Senior Scientists and Engineers
AAAS/SSE STEM Volunteer Program
There is concern in the scientific community about the lack of understanding of science and its methods by the general public resulting in part from inadequate science education in school (see A.I. Leshner, Science 306, p. 197, 2004). In addition, the Business Higher Education Forum’s 2007 report, The American Imperative, states: “From our perspectives in business and higher education, we are deeply concerned by the shortfalls we see in America’s ability to remain competitive in the fields of science, technology, engineering, and mathematics, or STEM. These areas are cornerstones, fundamental to our ability to develop the skill sets and knowledge that will keep the United States intellectually vibrant and economically competitive."
A recent National Research Council (NRC) report says that: “At no time in history has improving science education been more important than it is today. Yet after 15 years of focused standards-based reform, improvements in U.S. science education are modest at best, and comparisons show that U.S. students fare poorly in comparison with students in other countries.”
The NRC report recommends a number of actions, stressing improvements in curricula and development of teachers. An additional approach is to bring STEM professionals into classrooms to assist teachers. There is a very large pool of potential volunteers, including not only retirees but also professionals who are still in the work force. As an indicator, in 2006 there were an estimated 1,147,000 scientists and engineers over 60 years of age with bachelor’s degrees or higher (communication from the National Science Foundation, Science Resources Statistics Division). The utilization of even a small percent of this resource could make a significant contribution to advancing science education.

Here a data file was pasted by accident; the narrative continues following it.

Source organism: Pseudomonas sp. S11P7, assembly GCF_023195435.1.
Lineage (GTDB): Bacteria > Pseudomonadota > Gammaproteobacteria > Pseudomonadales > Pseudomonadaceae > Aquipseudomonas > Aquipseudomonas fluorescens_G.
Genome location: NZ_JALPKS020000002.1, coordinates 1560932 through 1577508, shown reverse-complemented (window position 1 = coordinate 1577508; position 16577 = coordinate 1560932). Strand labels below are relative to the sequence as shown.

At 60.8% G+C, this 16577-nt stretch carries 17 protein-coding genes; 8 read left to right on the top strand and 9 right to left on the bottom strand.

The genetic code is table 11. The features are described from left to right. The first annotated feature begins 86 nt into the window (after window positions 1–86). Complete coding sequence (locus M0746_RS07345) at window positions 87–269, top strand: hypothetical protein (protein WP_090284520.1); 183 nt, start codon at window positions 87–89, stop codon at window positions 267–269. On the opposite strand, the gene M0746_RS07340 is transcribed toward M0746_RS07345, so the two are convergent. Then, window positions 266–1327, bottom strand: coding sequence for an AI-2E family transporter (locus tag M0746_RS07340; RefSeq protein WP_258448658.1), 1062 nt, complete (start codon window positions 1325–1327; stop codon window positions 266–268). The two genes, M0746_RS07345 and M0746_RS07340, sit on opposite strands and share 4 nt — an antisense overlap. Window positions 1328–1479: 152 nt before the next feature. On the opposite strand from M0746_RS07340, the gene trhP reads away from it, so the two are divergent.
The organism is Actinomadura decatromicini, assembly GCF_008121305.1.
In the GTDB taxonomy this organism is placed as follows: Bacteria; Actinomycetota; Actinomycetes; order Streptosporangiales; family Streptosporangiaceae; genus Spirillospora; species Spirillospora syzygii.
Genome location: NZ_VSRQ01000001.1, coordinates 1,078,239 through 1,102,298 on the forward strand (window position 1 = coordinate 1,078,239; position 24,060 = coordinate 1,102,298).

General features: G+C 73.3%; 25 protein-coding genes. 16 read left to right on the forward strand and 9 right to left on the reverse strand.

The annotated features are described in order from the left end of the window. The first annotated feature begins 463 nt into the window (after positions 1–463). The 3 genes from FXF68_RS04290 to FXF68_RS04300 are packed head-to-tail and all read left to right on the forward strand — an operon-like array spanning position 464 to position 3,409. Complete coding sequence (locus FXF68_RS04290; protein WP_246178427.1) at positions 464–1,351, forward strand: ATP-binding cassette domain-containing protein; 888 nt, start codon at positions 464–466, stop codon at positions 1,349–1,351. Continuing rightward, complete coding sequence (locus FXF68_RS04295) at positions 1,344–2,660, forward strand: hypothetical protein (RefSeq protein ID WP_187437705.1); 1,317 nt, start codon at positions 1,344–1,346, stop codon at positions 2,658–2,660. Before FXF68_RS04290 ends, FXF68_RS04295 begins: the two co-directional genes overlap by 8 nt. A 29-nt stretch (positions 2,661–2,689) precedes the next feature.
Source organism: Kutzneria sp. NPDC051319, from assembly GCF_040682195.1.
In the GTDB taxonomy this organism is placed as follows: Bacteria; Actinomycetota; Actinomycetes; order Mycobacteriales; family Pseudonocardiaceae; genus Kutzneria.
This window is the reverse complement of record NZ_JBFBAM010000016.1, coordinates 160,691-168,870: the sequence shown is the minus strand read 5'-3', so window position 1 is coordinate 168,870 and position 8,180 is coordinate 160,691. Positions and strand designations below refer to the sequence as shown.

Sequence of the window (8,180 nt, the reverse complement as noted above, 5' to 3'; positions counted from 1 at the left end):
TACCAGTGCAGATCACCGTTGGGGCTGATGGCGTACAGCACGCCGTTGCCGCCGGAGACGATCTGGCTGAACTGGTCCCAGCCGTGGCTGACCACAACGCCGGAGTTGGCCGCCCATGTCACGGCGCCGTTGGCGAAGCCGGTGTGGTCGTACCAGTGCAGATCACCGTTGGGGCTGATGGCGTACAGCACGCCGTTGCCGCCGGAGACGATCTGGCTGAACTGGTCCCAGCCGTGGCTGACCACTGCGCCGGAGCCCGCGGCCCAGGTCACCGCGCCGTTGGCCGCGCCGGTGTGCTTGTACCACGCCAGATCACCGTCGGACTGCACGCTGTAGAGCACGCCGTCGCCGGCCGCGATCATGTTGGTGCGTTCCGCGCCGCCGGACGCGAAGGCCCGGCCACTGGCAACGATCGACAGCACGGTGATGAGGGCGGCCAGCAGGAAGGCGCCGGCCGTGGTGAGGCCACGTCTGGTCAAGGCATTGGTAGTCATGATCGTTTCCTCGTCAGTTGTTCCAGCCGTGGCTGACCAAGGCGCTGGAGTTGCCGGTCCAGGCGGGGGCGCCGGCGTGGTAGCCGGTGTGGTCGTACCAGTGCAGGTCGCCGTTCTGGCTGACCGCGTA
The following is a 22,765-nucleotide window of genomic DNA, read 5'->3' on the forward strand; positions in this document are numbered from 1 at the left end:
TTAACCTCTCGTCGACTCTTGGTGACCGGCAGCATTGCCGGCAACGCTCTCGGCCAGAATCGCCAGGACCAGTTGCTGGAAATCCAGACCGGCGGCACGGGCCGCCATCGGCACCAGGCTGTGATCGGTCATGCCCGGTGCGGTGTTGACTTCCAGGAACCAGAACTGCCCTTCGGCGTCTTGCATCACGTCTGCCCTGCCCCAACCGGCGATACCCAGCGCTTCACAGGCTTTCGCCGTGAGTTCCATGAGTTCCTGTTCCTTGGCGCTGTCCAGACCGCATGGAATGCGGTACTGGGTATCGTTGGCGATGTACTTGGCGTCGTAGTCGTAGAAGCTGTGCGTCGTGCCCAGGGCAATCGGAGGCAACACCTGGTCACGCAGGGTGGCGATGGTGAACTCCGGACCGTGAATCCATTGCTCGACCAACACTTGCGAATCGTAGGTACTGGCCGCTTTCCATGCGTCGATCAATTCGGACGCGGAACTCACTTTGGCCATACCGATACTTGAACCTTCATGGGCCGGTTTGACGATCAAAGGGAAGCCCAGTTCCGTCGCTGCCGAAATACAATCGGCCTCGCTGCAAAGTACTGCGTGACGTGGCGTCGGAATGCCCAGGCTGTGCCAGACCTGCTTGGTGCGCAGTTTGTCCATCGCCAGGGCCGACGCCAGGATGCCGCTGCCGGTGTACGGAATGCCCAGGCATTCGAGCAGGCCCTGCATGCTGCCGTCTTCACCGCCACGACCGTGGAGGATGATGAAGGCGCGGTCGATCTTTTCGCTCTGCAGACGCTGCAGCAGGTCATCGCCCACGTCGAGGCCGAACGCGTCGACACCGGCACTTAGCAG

The 2010 Report from the President's Committee of Advisors on Science and Technology (PCAST), Prepare and Inspire: K-12 Education in Science, Technology, Engineering and Math (STEM) for America's Future stresses the need for "...a STEM-proficient workforce and future STEM experts" and makes a series of recommendations to address the shortcomings in the current K-12 science education system. One of the suggestions in the report is that "...all middle and high schools should have a partner in a STEM field to help students understand how many discoveries remain to be made and the role young people can play in solving important scientific problems.... In this way, the STEM professional can help schools and school systems excite and motivate students to learn science and mathematics and to pursue careers in STEM fields."
The potential for volunteer projects to support K-12 STEM education was presented in an editorial in the July 16, 2010, issue of Science.
In the 1990s, two volunteer programs to advance science education through the knowledge and experience of senior science and engineering professionals were initiated:
- RE-SEED (Retirees Enhancing Science Education through Experiments and Demonstrations) based at Northeastern University, and
- TOPS (Teaching Opportunities for Partners in Science) www.topslearning.org, a component of VISTAS, www.vistaslearning.org, operating out of the San Joaquin County (CA) Office of Education.